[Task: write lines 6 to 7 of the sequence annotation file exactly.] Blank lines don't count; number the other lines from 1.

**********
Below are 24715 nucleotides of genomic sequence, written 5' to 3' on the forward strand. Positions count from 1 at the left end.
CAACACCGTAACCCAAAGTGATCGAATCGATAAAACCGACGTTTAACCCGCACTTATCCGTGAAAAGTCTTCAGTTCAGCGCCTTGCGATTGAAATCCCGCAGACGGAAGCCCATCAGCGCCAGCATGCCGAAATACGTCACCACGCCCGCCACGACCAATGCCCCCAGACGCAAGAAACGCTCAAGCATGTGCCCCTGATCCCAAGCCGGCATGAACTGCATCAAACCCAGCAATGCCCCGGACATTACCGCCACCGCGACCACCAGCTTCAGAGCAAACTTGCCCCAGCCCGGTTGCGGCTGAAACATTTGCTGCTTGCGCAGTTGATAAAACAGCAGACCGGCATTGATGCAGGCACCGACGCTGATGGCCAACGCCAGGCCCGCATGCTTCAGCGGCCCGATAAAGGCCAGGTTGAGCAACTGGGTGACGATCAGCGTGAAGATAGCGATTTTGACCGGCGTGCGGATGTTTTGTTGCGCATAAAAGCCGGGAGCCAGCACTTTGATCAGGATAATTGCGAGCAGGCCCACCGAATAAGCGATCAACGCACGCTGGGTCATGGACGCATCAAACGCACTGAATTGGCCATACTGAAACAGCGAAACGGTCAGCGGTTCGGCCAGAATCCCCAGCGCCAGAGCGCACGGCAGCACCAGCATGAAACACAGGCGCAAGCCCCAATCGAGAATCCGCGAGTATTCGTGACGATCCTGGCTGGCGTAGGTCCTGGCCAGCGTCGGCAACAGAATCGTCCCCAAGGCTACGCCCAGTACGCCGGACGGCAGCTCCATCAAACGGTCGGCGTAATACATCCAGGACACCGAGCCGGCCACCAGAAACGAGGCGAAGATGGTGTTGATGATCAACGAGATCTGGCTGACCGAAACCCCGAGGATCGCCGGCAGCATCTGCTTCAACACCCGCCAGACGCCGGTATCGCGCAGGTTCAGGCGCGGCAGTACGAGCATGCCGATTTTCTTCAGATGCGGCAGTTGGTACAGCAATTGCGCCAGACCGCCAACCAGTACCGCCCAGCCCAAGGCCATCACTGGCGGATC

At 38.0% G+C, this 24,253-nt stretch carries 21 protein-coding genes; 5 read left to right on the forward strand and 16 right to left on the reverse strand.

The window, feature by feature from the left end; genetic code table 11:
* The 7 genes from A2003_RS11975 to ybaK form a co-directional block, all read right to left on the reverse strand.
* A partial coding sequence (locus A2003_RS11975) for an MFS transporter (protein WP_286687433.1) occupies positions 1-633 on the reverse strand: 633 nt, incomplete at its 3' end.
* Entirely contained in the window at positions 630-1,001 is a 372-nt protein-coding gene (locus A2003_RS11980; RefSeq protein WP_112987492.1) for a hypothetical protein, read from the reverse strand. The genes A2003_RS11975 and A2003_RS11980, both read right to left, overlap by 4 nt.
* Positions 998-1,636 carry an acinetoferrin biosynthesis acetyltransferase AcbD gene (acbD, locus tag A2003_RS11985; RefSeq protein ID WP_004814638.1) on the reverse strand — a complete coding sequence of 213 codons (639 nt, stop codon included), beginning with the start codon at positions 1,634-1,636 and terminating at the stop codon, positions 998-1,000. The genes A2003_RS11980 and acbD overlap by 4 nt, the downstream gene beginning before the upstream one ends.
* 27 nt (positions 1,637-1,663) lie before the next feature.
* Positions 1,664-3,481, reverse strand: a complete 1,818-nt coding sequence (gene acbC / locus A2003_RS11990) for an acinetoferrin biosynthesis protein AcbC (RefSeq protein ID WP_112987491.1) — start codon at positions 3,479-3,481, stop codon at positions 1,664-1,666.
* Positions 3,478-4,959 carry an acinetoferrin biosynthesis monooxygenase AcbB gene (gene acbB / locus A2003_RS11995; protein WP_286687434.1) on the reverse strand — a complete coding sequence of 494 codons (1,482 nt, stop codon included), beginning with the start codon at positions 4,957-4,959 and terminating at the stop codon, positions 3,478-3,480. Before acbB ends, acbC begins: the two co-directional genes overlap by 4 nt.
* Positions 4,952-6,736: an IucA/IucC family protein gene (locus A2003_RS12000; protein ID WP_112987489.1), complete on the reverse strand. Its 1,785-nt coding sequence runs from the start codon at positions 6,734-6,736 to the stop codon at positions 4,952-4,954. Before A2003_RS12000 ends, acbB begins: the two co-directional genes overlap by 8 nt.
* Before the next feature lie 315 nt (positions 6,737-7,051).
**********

* A partial coding sequence (locus A2003_RS11975) for an MFS transporter (protein WP_286687433.1) occupies positions 1-633 on the reverse strand: 633 nt, incomplete at its 3' end.
* Entirely contained in the window at positions 630-1,001 is a 372-nt protein-coding gene (locus A2003_RS11980; RefSeq protein WP_112987492.1) for a hypothetical protein, read from the reverse strand. The genes A2003_RS11975 and A2003_RS11980, both read right to left, overlap by 4 nt.